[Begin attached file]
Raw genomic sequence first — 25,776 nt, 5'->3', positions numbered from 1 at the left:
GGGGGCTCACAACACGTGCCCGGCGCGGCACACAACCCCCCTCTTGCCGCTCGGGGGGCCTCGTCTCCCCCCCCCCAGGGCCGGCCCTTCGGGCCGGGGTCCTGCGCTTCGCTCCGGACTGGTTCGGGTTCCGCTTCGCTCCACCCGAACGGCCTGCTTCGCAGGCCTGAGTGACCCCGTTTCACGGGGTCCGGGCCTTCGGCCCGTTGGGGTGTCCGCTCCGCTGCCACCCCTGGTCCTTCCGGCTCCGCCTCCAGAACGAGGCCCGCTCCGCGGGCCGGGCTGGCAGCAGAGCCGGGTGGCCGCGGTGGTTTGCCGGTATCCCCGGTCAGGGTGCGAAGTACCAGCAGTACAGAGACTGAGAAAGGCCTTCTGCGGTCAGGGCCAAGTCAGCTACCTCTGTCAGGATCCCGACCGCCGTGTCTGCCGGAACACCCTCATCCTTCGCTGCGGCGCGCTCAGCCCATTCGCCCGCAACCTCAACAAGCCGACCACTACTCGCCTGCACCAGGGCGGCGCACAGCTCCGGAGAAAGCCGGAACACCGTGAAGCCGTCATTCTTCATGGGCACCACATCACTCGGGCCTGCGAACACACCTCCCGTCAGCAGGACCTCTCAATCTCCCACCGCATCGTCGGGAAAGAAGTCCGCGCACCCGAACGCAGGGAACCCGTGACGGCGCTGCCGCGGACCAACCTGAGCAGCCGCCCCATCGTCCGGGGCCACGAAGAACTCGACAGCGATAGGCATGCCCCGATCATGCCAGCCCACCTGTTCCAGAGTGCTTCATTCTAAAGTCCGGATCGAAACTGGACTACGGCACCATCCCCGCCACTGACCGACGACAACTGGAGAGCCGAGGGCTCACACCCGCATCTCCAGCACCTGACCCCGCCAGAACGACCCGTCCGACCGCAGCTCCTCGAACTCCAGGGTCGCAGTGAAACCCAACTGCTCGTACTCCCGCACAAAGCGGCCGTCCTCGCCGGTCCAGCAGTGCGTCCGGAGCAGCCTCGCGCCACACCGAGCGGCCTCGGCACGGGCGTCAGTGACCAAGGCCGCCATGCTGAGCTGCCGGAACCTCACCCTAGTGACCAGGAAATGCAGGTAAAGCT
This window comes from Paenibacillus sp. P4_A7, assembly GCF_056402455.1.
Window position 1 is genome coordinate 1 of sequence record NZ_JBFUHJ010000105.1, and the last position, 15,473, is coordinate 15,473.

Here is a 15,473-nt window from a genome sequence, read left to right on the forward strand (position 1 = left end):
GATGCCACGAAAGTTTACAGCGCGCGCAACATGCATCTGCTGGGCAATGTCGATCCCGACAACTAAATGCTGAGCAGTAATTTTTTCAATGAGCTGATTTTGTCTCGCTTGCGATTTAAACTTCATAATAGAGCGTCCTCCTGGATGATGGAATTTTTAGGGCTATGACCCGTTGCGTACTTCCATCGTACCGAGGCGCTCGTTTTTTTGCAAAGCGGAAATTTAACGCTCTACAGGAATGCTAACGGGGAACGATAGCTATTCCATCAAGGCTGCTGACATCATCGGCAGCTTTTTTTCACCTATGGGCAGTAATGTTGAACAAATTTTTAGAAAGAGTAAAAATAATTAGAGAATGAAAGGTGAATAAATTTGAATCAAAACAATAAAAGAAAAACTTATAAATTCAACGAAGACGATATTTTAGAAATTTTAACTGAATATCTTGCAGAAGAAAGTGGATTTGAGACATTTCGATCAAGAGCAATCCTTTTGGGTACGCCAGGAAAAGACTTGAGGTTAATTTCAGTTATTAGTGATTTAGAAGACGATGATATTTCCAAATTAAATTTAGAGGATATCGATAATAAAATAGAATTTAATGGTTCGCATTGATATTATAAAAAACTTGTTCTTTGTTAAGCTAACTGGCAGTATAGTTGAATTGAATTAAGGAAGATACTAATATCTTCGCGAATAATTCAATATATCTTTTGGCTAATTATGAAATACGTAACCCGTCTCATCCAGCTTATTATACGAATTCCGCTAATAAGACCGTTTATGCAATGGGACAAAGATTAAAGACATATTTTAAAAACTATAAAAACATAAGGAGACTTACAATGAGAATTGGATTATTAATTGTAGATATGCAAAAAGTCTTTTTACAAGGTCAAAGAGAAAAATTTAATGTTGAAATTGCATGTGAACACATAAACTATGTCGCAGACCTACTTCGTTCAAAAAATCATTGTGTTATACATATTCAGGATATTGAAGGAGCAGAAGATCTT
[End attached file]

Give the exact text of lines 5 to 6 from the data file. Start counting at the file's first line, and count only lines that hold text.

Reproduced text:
Here is a 15,473-nt window from a genome sequence, read left to right on the forward strand (position 1 = left end):
GATGCCACGAAAGTTTACAGCGCGCGCAACATGCATCTGCTGGGCAATGTCGATCCCGACAACTAAATGCTGAGCAGTAATTTTTTCAATGAGCTGATTTTGTCTCGCTTGCGATTTAAACTTCATAATAGAGCGTCCTCCTGGATGATGGAATTTTTAGGGCTATGACCCGTTGCGTACTTCCATCGTACCGAGGCGCTCGTTTTTTTGCAAAGCGGAAATTTAACGCTCTACAGGAATGCTAACGGGGAACGATAGCTATTCCATCAAGGCTGCTGACATCATCGGCAGCTTTTTTTCACCTATGGGCAGTAATGTTGAACAAATTTTTAGAAAGAGTAAAAATAATTAGAGAATGAAAGGTGAATAAATTTGAATCAAAACAATAAAAGAAAAACTTATAAATTCAACGAAGACGATATTTTAGAAATTTTAACTGAATATCTTGCAGAAGAAAGTGGATTTGAGACATTTCGATCAAGAGCAATCCTTTTGGGTACGCCAGGAAAAGACTTGAGGTTAATTTCAGTTATTAGTGATTTAGAAGACGATGATATTTCCAAATTAAATTTAGAGGATATCGATAATAAAATAGAATTTAATGGTTCGCATTGATATTATAAAAAACTTGTTCTTTGTTAAGCTAACTGGCAGTATAGTTGAATTGAATTAAGGAAGATACTAATATCTTCGCGAATAATTCAATATATCTTTTGGCTAATTATGAAATACGTAACCCGTCTCATCCAGCTTATTATACGAATTCCGCTAATAAGACCGTTTATGCAATGGGACAAAGATTAAAGACATATTTTAAAAACTATAAAAACATAAGGAGACTTACAATGAGAATTGGATTATTAATTGTAGATATGCAAAAAGTCTTTTTACAAGGTCAAAGAGAAAAATTTAATGTTGAAATTGCATGTGAACACATAAACTATGTCGCAGACCTACTTCGTTCAAAAAATCATTGTGTTATACATATTCAGGATATTGAAGGAGCAGAAGATCTT